Please use this identifier to cite or link to this item: https://dora.health.qld.gov.au/qldresearchjspui/handle/1/1732
Title: Reduction in preterm birth rates during and after the COVID-19 lockdown in Queensland Australia
Authors: Jasper, Brittany
Stillerova, Tereza
Anstey, Christopher
Weaver, Edward 
Issue Date: 2022
Journal: The Australian & New Zealand journal of obstetrics & gynaecology
Abstract: Preventative strategies for preterm birth are lacking. Recent evidence proposed COVID-19 lockdowns may have contributed to changes in preterm birth. To determine the prevalence of preterm birth and birth outcomes during and after the COVID-19 lockdown at the Sunshine Coast University Hospital and the overall state of Queensland, Australia. Retrospective cohort analysis of all births in Queensland including the Sunshine Coast University Hospital, during two epochs, April 1-May 31, 2020 (lockdown) and June 1-July 31, 2020 (post-lockdown), compared to antecedent calendar-matched periods in 2018-2019. Prevalence of preterm birth, stillbirth, and late terminations were examined. There were 64 989 births in Queensland from April to July 2018-2020. At the Sunshine Coast University Hospital, there was a significantly higher chance of birth at term during both lockdown (odds ratio (OR) 1.81, 95% CI 1.17, 2.79; P = 0.007) and post-lockdown (OR 2.01, 95% CI 1.27, 3.18; P = 0.003). At the same centre, prevalence of preterm birth was 5.5% (30/547) during lockdown, compared to 9.1% (100/1095) in previous years, a 40.0% relative reduction (P = 0.016). At this centre during lockdown, emergency caesareans concurrently decreased (P < 0.01) and instrumental vaginal births increased (P < 0.01). In Queensland overall, there was a nonsignificant decrease in the prevalence of preterm birth during lockdown. There is a link between lockdown and a reduction in the prevalence of preterm birth on the Sunshine Coast. The cause is speculative at present, although increased influenza vaccination rates, decreased transmission of infections, and improved air quality may have been favourable in reducing preterm birth. Further research is needed to determine a causal link.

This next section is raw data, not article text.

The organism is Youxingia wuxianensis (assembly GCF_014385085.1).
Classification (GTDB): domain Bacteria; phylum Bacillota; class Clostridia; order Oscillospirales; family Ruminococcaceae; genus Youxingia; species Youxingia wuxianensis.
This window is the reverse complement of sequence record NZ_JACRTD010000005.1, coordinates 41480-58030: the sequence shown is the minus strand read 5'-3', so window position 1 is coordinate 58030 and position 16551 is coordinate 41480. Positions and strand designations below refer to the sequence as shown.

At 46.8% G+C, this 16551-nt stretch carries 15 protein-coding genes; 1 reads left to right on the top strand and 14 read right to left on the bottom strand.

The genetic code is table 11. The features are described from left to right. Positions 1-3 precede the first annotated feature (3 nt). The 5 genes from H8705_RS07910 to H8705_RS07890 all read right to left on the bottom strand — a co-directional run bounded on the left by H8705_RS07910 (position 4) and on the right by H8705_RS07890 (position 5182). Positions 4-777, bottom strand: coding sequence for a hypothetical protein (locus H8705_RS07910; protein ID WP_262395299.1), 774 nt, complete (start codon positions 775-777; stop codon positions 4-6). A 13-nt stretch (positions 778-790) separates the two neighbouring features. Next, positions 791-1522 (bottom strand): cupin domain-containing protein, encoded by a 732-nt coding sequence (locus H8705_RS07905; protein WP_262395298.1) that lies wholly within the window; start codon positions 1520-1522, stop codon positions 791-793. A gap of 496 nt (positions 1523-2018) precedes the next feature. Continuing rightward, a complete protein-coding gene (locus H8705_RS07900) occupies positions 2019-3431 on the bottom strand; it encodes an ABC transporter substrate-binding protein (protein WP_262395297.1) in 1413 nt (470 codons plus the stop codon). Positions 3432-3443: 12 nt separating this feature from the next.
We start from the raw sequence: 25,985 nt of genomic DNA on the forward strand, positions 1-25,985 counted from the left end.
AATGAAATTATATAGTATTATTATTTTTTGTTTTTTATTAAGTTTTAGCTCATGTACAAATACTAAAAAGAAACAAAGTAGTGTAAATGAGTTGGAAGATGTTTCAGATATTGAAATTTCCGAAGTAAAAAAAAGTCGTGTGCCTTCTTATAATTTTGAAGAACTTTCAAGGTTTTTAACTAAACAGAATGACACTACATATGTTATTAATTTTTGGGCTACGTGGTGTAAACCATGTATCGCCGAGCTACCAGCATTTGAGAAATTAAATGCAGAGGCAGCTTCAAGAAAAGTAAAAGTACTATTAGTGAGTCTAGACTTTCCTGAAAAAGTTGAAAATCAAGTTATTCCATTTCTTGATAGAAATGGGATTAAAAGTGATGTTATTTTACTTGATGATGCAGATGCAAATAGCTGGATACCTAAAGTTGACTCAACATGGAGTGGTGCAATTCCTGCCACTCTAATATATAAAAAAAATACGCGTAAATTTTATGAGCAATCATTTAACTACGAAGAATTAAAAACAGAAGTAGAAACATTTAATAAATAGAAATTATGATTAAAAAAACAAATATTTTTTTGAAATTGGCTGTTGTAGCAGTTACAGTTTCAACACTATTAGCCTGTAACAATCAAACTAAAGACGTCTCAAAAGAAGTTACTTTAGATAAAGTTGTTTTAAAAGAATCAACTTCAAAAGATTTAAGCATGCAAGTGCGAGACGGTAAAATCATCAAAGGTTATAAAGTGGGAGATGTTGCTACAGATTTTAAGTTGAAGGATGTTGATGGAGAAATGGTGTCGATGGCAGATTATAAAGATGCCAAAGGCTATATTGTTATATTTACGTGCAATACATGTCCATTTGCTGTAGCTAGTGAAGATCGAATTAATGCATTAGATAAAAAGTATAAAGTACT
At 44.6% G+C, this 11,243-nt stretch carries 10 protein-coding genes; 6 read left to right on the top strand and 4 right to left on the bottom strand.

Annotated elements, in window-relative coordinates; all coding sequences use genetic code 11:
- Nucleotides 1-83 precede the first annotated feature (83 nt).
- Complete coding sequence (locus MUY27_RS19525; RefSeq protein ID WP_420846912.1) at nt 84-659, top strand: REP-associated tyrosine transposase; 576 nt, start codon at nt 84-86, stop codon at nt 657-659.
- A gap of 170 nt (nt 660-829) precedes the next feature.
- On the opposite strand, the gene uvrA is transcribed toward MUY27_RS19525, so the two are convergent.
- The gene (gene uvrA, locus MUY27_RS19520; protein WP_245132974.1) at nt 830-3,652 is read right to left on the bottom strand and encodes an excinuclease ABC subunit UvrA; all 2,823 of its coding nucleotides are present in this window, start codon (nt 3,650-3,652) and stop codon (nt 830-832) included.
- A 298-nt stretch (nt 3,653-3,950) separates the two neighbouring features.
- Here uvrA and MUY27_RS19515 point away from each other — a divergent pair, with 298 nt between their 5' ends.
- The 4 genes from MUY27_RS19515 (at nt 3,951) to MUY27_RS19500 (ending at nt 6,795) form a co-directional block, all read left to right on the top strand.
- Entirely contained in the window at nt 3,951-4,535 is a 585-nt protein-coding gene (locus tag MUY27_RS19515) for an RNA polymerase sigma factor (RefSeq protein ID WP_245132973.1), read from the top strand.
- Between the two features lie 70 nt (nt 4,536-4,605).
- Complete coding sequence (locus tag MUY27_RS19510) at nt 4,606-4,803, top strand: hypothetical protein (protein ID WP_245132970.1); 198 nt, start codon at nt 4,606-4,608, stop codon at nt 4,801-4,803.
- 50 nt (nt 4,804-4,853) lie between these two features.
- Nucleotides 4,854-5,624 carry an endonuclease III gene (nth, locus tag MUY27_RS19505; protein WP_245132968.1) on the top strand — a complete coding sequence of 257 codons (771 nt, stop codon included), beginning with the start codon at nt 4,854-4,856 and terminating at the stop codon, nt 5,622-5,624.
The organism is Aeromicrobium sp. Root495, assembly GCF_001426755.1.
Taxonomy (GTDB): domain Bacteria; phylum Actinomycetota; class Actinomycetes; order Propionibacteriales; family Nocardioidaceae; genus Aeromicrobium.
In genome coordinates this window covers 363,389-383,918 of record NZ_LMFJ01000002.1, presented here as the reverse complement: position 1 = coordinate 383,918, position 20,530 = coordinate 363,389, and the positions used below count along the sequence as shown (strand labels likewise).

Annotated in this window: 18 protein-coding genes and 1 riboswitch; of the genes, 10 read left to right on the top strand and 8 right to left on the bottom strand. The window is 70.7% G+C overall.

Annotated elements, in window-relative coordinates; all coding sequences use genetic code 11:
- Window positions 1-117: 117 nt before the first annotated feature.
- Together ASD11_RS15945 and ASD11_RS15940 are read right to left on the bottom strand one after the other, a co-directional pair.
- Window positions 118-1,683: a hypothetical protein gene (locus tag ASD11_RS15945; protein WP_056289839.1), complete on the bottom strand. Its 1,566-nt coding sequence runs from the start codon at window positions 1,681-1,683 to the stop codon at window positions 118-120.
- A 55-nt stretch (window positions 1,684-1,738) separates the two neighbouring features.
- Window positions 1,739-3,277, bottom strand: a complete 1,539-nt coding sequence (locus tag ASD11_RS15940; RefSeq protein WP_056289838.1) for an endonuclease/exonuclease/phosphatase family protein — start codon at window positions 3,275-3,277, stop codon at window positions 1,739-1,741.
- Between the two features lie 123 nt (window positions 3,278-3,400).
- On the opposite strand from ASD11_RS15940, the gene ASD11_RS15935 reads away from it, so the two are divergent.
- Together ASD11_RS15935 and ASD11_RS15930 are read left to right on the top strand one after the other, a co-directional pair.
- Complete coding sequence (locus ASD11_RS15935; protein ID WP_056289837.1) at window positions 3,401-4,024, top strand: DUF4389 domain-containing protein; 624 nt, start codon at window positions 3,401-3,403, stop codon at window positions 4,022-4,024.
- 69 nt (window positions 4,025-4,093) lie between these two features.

Description: Cairns & Hinterland Hospital and Health Service (CHHHS) affiliated author: Tereza Stillerova
DOI: 10.1111/ajo.13538
Keywords: premature birth;stillbirth;lockdown;coronavirus;pandemic;influenza
Type: Article
Appears in Sites:Cairns & Hinterland HHS Publications

Show full item record

Page view(s)

18
checked on Dec 10, 2022

Google ScholarTM

Check

Altmetric


Items in DORA are protected by copyright, with all rights reserved, unless otherwise indicated.